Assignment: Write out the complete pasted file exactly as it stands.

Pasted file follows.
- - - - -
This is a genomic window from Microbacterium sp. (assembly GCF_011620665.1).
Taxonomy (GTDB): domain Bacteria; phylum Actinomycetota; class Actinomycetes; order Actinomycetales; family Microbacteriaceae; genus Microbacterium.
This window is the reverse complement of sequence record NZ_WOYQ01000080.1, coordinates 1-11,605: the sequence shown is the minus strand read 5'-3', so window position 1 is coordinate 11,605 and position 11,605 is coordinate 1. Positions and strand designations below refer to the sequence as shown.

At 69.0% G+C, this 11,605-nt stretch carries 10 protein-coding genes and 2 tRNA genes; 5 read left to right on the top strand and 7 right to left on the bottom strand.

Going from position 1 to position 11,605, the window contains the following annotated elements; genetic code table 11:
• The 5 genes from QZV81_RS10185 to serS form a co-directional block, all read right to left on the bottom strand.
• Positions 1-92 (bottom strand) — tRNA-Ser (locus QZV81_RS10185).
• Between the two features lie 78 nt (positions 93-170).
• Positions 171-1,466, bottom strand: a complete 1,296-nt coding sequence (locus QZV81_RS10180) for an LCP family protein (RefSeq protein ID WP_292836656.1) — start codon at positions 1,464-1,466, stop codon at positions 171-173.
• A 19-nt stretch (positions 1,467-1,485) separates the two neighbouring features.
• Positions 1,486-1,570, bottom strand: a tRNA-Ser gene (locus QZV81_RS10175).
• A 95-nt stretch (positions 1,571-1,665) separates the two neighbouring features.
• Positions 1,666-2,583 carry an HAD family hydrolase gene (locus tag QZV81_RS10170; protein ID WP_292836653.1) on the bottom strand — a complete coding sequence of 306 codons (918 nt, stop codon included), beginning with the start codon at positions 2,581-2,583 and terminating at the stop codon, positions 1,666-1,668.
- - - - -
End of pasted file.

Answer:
This is a genomic window from Microbacterium sp. (assembly GCF_011620665.1).
Taxonomy (GTDB): domain Bacteria; phylum Actinomycetota; class Actinomycetes; order Actinomycetales; family Microbacteriaceae; genus Microbacterium.
This window is the reverse complement of sequence record NZ_WOYQ01000080.1, coordinates 1-11,605: the sequence shown is the minus strand read 5'-3', so window position 1 is coordinate 11,605 and position 11,605 is coordinate 1. Positions and strand designations below refer to the sequence as shown.

At 69.0% G+C, this 11,605-nt stretch carries 10 protein-coding genes and 2 tRNA genes; 5 read left to right on the top strand and 7 right to left on the bottom strand.

Going from position 1 to position 11,605, the window contains the following annotated elements; genetic code table 11:
• The 5 genes from QZV81_RS10185 to serS form a co-directional block, all read right to left on the bottom strand.
• Positions 1-92 (bottom strand) — tRNA-Ser (locus QZV81_RS10185).
• Between the two features lie 78 nt (positions 93-170).
• Positions 171-1,466, bottom strand: a complete 1,296-nt coding sequence (locus QZV81_RS10180) for an LCP family protein (RefSeq protein ID WP_292836656.1) — start codon at positions 1,464-1,466, stop codon at positions 171-173.
• A 19-nt stretch (positions 1,467-1,485) separates the two neighbouring features.
• Positions 1,486-1,570, bottom strand: a tRNA-Ser gene (locus QZV81_RS10175).
• A 95-nt stretch (positions 1,571-1,665) separates the two neighbouring features.
• Positions 1,666-2,583 carry an HAD family hydrolase gene (locus tag QZV81_RS10170; protein ID WP_292836653.1) on the bottom strand — a complete coding sequence of 306 codons (918 nt, stop codon included), beginning with the start codon at positions 2,581-2,583 and terminating at the stop codon, positions 1,666-1,668.